How Do I Avoid Making Another Bad Job Choice?

More than half of the population really can’t stand their job right now.  That’s not a change; it’s a fairly constant statistic.  It’s also very sad to think that the majority of people spend so much time of each day being somewhat miserable.  The concern many of those same people have is leaving one bad situation only to jump into another one equally as bad.

How do so many of us make such bad job choices?  And is there anything we can do to avoid another bad decision?

Let’s look at some of the causes of bad job decisions:

No real thinking or planning.  Countless people want a great job and career but put less thought to planning their career than planning a vacation.  Really?  You need to spend time thinking through your direction and how you will get there.  This should be an ongoing process throughout your career life. This needs to include the elements of what you want in a great job and work environment.

Not very deliberate.  When you speak to enough people about how they found their job, you will hear many endless stories about “I just wanted to find something”.  With that kind of a strategy you will find something, but it might not be worth finding.  Give some thought to what job or work environment would be best for you then pursue that job.

Nothing focused.  Too infatuated.  Admit it; you love people who love you.  When you get recruited it’s a very heady experience and difficult to resist.  Even if we aren’t recruited but simply “chosen” from the masses of other competitors, it’s flattering and we feel irresistibly drawn to that employer.  Notice the romantic references because the process is very much like being courted.  It’s hard to say “NO”.  If this is happening, be aware of it and give yourself a breather so you can think straighter.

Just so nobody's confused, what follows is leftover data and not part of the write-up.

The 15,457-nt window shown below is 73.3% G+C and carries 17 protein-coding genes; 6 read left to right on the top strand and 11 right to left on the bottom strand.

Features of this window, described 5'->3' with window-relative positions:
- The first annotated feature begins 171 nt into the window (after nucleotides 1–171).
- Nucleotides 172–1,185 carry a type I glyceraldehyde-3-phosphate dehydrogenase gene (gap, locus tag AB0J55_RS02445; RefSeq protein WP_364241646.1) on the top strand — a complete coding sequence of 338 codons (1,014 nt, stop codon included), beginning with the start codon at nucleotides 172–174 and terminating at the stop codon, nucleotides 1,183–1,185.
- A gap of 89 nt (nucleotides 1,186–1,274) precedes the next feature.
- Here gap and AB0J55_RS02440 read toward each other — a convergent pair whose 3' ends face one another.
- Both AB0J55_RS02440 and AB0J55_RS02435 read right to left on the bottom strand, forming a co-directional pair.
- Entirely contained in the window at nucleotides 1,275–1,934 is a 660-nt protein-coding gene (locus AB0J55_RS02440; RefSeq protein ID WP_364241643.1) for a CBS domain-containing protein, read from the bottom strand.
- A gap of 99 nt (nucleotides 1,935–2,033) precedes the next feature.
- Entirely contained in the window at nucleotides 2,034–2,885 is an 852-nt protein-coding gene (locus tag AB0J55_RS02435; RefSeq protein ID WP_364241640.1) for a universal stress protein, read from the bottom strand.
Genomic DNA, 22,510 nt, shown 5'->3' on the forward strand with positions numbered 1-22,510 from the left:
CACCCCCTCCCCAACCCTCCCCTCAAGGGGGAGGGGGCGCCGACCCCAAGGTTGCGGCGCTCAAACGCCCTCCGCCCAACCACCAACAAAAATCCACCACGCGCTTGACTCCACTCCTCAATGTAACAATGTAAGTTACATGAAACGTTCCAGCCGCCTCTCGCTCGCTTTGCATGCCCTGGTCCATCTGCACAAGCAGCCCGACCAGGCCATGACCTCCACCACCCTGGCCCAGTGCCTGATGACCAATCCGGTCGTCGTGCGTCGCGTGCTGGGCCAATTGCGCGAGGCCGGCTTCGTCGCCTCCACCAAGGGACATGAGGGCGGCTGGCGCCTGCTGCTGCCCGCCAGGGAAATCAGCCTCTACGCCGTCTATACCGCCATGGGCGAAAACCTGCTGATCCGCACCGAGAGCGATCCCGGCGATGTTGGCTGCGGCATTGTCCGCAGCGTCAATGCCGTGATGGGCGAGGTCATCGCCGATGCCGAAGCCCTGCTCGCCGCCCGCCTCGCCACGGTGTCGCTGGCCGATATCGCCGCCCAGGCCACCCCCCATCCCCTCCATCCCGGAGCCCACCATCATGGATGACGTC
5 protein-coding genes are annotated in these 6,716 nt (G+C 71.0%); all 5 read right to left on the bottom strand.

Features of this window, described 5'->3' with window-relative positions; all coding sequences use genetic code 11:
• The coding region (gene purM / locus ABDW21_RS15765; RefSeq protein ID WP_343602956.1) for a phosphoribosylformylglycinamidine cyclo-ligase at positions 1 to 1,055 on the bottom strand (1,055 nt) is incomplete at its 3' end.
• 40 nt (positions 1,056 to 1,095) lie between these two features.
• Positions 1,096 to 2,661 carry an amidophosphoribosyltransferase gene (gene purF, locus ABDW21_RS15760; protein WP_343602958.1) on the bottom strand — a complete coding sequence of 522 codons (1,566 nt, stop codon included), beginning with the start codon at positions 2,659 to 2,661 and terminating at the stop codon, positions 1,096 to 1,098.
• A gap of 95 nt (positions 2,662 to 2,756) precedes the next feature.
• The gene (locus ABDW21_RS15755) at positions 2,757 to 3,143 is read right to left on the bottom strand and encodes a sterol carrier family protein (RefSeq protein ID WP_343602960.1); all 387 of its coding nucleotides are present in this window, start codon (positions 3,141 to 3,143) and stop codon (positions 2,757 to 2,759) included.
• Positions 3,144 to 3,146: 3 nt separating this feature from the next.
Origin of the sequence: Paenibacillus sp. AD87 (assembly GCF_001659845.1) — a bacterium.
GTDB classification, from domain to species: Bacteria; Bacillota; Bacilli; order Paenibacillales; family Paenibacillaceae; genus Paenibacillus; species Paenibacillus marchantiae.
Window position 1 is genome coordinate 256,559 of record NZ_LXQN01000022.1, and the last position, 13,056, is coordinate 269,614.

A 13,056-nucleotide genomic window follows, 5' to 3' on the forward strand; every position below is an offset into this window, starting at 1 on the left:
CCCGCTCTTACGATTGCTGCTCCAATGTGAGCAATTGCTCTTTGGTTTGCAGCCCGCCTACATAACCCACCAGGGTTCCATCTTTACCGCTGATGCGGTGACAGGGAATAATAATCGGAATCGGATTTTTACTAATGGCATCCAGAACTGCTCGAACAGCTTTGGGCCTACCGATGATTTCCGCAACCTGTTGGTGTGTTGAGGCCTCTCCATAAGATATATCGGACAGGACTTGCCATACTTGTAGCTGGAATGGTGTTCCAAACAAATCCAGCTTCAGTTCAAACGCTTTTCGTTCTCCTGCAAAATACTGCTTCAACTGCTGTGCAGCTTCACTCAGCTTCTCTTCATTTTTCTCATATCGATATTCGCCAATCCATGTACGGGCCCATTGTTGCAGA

Here are some things you can do to help you make good job decisions:

Do your homework.  Even if you have done your career planning and are about to take the next well-planned step in your career, you have to do some research about the people and group with whom you are interviewing.  You need to understand how the group works and what kind of culture exists.  While you will never find out everything until you work in the group, you can find enough information to give you some idea of “how things really work”.  You want to have some idea of how the manager operates and the culture.  More than anything else, these two elements shape how well you will like your job.

Seek good counsel.  When we get a job offer of course we’re excited and want to share that news with others.  We don’t often think to seek the counsel of someone who knows us and is willing to ask us the tough questions to help make this decision as good as it can be.  Other people see things we don’t always see about the job, employer and ourselves.  Before jumping ahead, we need someone who will be open, honest and ask us the good questions.

Don’t ignore your instincts.  We all have them, and all too often we blow them off.  Pay attention to what your “gut” is telling you about this job opportunity, because it’s probably right.

Don’t let your fears dictate your choices.  If you have a history of making some bad career decisions, go back to your history to figure out what you could have known better ahead of time.  Don’t let your history be your primary decision driver.  Learn from your mistakes and let that knowledge help guide you to a great decision this time.

Think of your career decision-making abilities like increasing a skill set that needs to be developed or improved.  If you plan your career, give each move some thought and do your homework, the outcome will be better than ever before.

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